Judge Olly Neal tells his daughter, Karama, how he discovered African American author Frank Yerby while cutting class and hiding out in the school library.
Sharon Holley, a retired librarian, tells her husband, Kenneth, about preparing for her career at an early age. Holley operated Harambee Books and Crafts, a community black bookstore, for 29 years in Buffalo, NY.
Mildred Bond Roxborough, who has worked for the NAACP for more than 50 years, tells her colleague Maxim Thorne about an incident from her early days on the road.
Mamie Todd (R) tells her daughter, Ann Todd Jealous (L), and grandson, Benjamin Todd Jealous, about demanding supplies from the white school superintendent while teaching at an all-black school in the 1930s. Benjamin Todd Jealous is President and CEO of the NAACP.
John Hope Franklin, the late scholar of African American history, tells his son, John, about being a Boy Scout during the 1920s.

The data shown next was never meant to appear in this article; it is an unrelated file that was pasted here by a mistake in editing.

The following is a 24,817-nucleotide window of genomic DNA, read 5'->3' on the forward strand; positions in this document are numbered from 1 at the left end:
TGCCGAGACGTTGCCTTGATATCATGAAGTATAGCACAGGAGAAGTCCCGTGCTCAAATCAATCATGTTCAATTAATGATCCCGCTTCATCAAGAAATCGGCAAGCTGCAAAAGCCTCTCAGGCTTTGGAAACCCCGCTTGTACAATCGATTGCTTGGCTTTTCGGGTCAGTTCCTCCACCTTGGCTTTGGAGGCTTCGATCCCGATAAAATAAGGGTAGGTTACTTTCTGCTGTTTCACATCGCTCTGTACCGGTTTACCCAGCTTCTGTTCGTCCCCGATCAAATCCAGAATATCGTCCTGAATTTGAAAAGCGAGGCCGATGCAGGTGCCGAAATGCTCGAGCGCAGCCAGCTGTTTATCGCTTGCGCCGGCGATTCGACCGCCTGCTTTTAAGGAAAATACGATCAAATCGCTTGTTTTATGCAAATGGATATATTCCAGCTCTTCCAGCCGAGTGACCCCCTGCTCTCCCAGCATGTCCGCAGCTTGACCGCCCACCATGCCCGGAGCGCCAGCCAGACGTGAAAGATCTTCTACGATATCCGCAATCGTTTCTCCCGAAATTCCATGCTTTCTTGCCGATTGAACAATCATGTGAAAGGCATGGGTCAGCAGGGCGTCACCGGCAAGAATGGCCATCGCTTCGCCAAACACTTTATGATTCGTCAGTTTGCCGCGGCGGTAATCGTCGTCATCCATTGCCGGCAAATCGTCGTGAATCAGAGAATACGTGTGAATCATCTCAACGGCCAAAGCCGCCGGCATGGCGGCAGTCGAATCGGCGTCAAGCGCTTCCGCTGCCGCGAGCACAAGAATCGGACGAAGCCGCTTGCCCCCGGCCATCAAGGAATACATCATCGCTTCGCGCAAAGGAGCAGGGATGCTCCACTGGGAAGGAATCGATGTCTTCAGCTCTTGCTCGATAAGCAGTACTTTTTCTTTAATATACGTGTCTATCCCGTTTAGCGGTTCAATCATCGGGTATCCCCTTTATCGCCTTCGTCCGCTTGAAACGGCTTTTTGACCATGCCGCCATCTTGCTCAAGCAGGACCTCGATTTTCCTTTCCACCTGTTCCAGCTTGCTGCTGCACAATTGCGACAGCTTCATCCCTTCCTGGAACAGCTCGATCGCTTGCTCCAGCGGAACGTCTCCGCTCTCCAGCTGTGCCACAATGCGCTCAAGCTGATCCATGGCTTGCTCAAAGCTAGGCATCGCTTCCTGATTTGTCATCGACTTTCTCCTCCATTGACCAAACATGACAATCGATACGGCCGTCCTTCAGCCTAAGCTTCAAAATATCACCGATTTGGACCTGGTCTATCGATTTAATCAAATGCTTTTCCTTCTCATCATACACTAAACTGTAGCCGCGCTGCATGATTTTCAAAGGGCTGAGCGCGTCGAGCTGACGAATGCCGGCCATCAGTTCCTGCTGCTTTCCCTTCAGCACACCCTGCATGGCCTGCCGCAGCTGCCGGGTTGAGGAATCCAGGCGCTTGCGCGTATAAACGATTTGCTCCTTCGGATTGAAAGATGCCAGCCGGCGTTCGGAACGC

Reverend James Seawood remembers how African-American families were forced out of Sheridan, Arkansas, when the schools attempted to integrate.
Dr. William Lynn Weaver talks with his daughter, Kimberly.
Jerry Johnson interviews his mother, Carrie Conley, about raising six children as a single mother.
Joe Buford tells his literacy tutor, Michelle Miller, about what it was like not knowing how to read.
Retired Memphis sanitation worker Taylor Rogers and his wife, Bessie, remember Martin Luther King Jr.'s final speech.
Herb Kneeland (L) tells his son Martavius Jones about being a disc jockey at WDIA in Memphis on April 4, 1968.
Kathy Dean Evans remembers the night Martin Luther King Jr. was assassinated.
10-year-old Rahsheed McKenstry interviews his mother, Rhonetta.
Mary Ellen Noone remembers a story from her great-grandmother.
Celedonia "Cal" Jones (L) tells his friend Robert Harris about moving to a new block in Harlem during the Depression.
Darryl Downes remembers discovering his talent while serving time in Sing Sing Prison.